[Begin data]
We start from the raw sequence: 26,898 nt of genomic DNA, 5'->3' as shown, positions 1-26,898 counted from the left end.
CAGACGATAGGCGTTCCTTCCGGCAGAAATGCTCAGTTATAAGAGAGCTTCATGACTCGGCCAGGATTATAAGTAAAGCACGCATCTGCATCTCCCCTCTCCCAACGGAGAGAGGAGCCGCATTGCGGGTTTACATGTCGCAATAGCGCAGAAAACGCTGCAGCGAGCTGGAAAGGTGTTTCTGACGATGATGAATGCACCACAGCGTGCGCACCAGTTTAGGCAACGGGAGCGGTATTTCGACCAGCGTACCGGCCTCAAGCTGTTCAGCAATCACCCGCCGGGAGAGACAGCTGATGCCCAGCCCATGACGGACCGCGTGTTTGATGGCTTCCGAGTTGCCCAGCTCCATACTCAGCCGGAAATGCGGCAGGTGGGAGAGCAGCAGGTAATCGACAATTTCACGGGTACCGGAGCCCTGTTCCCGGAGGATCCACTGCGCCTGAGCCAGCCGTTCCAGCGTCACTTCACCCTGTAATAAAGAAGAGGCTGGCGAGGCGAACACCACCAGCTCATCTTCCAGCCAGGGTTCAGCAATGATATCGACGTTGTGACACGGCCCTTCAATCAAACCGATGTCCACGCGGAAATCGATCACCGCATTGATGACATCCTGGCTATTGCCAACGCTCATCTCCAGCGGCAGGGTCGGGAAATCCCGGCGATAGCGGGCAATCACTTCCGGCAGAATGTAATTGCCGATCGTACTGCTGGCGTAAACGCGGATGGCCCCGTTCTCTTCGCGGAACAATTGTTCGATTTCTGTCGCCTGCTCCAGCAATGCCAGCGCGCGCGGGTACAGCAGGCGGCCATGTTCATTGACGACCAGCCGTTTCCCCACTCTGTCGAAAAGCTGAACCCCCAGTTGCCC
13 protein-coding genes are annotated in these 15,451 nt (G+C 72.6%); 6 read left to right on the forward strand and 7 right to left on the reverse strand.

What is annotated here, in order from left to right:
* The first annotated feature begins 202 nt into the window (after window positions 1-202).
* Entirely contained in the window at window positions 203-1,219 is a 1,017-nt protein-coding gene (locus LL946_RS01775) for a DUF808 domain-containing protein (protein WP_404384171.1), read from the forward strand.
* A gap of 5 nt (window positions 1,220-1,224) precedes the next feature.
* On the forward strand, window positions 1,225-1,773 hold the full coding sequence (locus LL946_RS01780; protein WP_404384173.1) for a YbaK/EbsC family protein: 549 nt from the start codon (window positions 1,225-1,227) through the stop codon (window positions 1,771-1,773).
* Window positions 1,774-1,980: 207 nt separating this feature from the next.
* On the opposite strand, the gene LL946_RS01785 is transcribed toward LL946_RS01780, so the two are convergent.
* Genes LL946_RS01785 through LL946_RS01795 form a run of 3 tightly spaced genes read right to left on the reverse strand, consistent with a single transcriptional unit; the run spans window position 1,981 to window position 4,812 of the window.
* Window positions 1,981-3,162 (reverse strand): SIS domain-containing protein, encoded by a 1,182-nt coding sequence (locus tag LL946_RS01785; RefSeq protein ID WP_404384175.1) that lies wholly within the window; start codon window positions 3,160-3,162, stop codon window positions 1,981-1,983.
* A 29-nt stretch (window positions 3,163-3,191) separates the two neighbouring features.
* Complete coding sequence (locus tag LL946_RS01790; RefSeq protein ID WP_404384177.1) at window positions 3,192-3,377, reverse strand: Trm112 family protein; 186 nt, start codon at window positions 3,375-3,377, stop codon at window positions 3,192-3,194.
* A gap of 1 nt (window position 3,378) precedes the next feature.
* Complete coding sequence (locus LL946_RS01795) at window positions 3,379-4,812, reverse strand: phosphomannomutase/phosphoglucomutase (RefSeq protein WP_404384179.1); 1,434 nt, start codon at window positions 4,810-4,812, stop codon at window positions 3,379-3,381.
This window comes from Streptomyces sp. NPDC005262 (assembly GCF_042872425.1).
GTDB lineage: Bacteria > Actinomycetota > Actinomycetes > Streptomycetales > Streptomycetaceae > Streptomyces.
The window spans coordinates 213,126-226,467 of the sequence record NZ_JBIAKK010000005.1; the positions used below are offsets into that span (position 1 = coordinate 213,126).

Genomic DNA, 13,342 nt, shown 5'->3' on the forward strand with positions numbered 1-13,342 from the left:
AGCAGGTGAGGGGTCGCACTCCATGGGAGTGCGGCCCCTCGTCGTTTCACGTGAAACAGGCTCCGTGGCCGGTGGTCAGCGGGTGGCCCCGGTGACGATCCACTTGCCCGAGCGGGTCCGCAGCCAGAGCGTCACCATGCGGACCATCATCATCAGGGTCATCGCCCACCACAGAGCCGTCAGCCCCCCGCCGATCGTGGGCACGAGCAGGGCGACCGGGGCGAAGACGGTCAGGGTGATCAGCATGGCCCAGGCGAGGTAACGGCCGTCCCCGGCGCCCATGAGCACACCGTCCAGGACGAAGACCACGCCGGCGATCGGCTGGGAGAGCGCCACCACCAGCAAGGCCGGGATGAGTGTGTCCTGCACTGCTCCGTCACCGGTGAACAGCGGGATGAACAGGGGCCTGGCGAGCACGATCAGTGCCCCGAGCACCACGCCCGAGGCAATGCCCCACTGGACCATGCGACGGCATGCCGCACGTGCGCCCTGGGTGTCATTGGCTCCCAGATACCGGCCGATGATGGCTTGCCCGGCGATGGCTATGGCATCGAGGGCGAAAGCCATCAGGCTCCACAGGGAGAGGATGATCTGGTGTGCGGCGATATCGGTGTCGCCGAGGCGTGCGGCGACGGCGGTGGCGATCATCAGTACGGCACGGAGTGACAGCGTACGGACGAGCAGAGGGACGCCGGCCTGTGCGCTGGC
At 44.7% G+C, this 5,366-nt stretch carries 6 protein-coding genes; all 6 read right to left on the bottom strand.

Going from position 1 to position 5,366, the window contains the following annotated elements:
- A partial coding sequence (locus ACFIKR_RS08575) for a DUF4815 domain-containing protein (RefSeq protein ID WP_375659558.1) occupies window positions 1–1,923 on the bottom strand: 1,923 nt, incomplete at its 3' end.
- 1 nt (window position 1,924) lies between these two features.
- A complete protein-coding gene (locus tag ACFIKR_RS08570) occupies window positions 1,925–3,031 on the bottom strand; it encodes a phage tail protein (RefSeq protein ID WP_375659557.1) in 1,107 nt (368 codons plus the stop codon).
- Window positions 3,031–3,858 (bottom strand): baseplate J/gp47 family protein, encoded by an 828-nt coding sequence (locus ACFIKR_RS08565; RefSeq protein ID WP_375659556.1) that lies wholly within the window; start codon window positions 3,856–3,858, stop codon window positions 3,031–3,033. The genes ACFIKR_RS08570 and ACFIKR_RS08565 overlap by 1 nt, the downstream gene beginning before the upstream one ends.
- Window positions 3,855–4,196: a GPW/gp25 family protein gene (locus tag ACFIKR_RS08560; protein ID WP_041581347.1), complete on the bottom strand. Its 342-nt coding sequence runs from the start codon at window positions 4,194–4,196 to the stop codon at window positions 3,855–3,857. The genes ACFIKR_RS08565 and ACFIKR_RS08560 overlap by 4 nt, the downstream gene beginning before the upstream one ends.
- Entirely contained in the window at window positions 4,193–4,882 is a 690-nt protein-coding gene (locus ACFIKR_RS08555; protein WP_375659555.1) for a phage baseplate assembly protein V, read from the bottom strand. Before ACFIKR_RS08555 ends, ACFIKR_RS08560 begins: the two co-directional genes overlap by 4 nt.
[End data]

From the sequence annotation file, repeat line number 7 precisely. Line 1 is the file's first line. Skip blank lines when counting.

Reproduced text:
* A gap of 5 nt (window positions 1,220-1,224) precedes the next feature.